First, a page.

I received an email first thing this morning from my old friend and regular blog commentator Abbeysmum to tell me that the town in Australia that Simon and I used to work in, and live nearby, was dramatically flooded today. My parents, who live in a small town about 50km away are fine. Their garden is under about 5cm of water simply because the ground is saturated, but there is no danger there of real flooding. I know some of my friends are cut off by floodwaters and marooned in their house. I am sure that others will have had to evacuate. My father had organised a surprise 80th birthday party for my mother on Saturday and almost everyone was able to attend, but not everyone has been able to get home, and they are staying with my parents.
This is what Abbeysmum had to say:
The water from the creek at the back of the Library was up through the library carpark , across the road (covering the seats outside the library) and into Village Fair (Garden Town) to the extent that the whole building had to be evacuated,water was creeping up the escalators !!!!My father tells me that the library must now be under water. I watched some of the footage on SBS television. The force of the water flowing through the middle of town was very powerful, pushing a van into a tree which then went over. A 7m wall of water is coming down the creek where I went to college, and people are being told to evacuate. Two people have died and 6 people are trapped in buildings in the centre of town.
The water at the corner of Margaret St near the coffee club was raging, I don't know how deep it was, maybe you could look on the Chronicle site, they may have had some Photographers out and about.I did get a few pics and when I get them on the computer I will send some, if you can't see it on the news.
I was on my way to pick up a book at the library and thought I would park on the roof of Village fair just in case the creek came up into the carpark of the library, when I went to walk across the bridge over the road all I could see was water everywhere.
Very scary.....I think we had 3 inches in 2 hours this afternoon and it is still raining and has been since yesterday lunch time, sometimes heavy sometimes light.Big land slide on the range today, closed coming up and down.
Photos are here
I am presuming that you are talking about the floods in Australia? Diane
How awful! However, I'm glad to hear your parents are safe. We are having some floods in southern Belgium too, because of the thawing snow and heavy rain of last week. Size-wise they are nothing compared to what is happening in Australia. But wherever it happens, it's always bad for the people who are touched by these floods and see everything they have worked for destroyed or badly damaged by the water. I hope things will return to normal soon and that there will be no more casualties.
Good Luck to your parents and their temporary house guests!
It's awful. There's nothing much you can do against water. Just hope it will stop raining. Glad to know your parents are safe. Happy belated birthday wishes to your mother. She's just a kid! LOL
The pictures in the Chronicle are remarkable, esp. the cars stacked on top of one another. I assumed the floods had gotten better, because there has been less about it on the news in the States, but clearly that is not the case! Glad that your parents are well, and hope this is over soon for your home town.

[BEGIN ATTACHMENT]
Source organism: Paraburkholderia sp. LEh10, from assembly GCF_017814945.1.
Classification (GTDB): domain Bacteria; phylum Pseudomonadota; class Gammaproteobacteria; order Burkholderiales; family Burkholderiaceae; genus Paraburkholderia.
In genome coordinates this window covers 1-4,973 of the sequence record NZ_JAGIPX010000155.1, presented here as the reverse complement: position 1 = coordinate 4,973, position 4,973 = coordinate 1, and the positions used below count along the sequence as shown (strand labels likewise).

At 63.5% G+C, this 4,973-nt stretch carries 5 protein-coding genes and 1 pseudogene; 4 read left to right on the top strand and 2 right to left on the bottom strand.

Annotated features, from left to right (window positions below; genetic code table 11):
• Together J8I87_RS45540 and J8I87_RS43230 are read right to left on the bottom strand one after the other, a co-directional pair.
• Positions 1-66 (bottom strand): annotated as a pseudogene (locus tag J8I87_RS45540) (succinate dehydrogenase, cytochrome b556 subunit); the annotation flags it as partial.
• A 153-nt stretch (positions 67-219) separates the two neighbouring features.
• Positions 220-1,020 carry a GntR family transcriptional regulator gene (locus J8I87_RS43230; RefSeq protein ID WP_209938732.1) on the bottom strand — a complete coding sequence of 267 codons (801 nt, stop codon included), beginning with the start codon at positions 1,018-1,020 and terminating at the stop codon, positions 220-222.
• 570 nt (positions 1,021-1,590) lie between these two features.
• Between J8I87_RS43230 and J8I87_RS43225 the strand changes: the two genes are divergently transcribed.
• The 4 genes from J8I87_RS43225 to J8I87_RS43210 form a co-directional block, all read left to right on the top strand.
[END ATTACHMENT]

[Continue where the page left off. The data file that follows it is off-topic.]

I meant to ask you about your parents two weeks ago when I read about the flooding in parts of Queensland and then got sidetracked by the holidays. Happy to read that they are safe .
There is also fear of snakes and crocodiles being in some of the flooded areas.
Amazing, if not sad pictures!
Glad to know your parents and their house are OK. I read that some areas of Australia, the size of France and Germany, are flooded.
Glad to hear your parents are ok. Flooding is scary and it is almost impossible to imagine an area the size of France & Germany combined being under flood water.
In the Netherlands we had to pay a special water tax which went towards management of water levels--they take it very seriously. Most of the country is below sea level and it has major rivers draining into the North Sea which can also flood. When we lived in Wassenaar, near the Hague they proudly told us that if the seas breeched the dunes we'd be better off than most as our roof would still be just above sea level....
Where my parents live there is no watercourse, only artesian water, so there really is no risk of flooding. My mother says that it is not as bad around them anyway, as the plains are not turned into a big lake like she can remember from the big floods in the 1970s. I've never seen Toowoomba flooded like that before though. Simon and I worked in a building on the main street, a block away from the creek, which is a raging torrent in the pictures. We spent a lot of time in the library too - it's right on the creek.
Beaver: no crocodiles in this area, but you do need to look out for snakes.
Diogenes: even in Australia the media had been saying the floods had peaked. This sudden inundation was unexpected, and in a different area to the main flood. It's clear that some places are going to get flooded more than once before this is over.
N&A: very reassurring!
Diane: yes - text altered now to make it clear.
Martine: I've suggested they eat the dog if they run out of food :-)) That'll make sure it behaves itself!
Post a Comment